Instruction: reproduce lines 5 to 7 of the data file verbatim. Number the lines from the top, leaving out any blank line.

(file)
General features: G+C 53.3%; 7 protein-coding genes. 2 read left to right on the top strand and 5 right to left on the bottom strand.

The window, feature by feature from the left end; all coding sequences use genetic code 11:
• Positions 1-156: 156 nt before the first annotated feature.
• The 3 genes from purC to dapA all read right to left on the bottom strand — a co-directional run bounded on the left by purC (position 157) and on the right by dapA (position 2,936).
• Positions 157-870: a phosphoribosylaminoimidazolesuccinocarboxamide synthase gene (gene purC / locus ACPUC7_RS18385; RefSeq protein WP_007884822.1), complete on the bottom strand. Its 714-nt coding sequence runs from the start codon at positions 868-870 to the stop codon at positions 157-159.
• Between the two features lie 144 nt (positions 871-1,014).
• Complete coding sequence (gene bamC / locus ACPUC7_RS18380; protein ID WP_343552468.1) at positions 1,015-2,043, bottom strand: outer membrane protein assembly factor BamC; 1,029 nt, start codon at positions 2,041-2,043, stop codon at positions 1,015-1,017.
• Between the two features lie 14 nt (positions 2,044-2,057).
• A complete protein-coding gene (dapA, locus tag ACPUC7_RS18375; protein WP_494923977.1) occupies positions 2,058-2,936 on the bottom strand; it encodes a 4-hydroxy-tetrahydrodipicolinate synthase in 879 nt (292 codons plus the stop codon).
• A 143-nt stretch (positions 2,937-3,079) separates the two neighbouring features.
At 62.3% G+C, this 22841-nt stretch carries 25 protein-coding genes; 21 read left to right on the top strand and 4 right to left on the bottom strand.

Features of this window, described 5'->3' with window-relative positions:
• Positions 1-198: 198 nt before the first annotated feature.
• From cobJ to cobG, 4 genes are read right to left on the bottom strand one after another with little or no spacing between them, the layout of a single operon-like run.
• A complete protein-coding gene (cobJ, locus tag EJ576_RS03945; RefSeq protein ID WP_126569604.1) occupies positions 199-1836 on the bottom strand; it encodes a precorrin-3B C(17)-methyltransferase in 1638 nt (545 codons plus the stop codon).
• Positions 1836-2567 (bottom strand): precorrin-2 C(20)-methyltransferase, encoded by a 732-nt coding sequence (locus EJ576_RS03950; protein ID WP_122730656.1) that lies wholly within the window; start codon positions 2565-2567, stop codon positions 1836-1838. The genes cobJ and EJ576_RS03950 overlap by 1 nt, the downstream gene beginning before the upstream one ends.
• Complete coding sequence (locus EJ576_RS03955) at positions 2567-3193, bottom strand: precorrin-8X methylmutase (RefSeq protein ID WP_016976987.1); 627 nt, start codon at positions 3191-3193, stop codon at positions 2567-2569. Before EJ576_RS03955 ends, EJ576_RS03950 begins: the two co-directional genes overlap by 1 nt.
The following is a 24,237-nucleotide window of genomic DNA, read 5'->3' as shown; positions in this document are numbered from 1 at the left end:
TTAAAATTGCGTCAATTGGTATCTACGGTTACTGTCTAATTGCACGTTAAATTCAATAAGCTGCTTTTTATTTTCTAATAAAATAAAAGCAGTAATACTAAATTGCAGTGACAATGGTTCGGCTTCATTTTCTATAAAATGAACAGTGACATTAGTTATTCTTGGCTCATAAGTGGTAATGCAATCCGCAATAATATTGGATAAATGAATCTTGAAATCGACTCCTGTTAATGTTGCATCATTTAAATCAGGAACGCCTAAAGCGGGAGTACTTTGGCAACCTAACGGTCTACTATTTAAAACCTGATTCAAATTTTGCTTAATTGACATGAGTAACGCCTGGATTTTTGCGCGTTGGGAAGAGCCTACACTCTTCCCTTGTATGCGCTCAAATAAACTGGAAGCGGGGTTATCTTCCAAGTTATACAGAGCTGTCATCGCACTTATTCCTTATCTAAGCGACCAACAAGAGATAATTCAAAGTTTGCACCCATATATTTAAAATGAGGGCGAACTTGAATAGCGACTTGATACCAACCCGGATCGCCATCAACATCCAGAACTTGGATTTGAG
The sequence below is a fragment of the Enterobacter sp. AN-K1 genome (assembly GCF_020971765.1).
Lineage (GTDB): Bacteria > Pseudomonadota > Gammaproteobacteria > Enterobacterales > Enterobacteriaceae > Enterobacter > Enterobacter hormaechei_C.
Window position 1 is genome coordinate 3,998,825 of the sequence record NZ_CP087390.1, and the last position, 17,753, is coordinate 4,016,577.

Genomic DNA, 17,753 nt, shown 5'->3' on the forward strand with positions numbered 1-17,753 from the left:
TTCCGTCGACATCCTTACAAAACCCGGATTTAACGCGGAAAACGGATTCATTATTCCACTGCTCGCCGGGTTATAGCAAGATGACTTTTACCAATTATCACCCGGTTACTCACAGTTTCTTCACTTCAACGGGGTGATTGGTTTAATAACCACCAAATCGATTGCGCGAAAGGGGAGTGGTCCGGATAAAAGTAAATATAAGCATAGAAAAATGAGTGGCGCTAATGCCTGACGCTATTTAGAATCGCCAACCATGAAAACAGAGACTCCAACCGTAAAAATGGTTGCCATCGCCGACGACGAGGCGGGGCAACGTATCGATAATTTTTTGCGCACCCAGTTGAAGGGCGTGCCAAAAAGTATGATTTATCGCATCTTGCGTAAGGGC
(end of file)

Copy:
• Positions 157-870: a phosphoribosylaminoimidazolesuccinocarboxamide synthase gene (gene purC / locus ACPUC7_RS18385; RefSeq protein WP_007884822.1), complete on the bottom strand. Its 714-nt coding sequence runs from the start codon at positions 868-870 to the stop codon at positions 157-159.
• Between the two features lie 144 nt (positions 871-1,014).
• Complete coding sequence (gene bamC / locus ACPUC7_RS18380; protein ID WP_343552468.1) at positions 1,015-2,043, bottom strand: outer membrane protein assembly factor BamC; 1,029 nt, start codon at positions 2,041-2,043, stop codon at positions 1,015-1,017.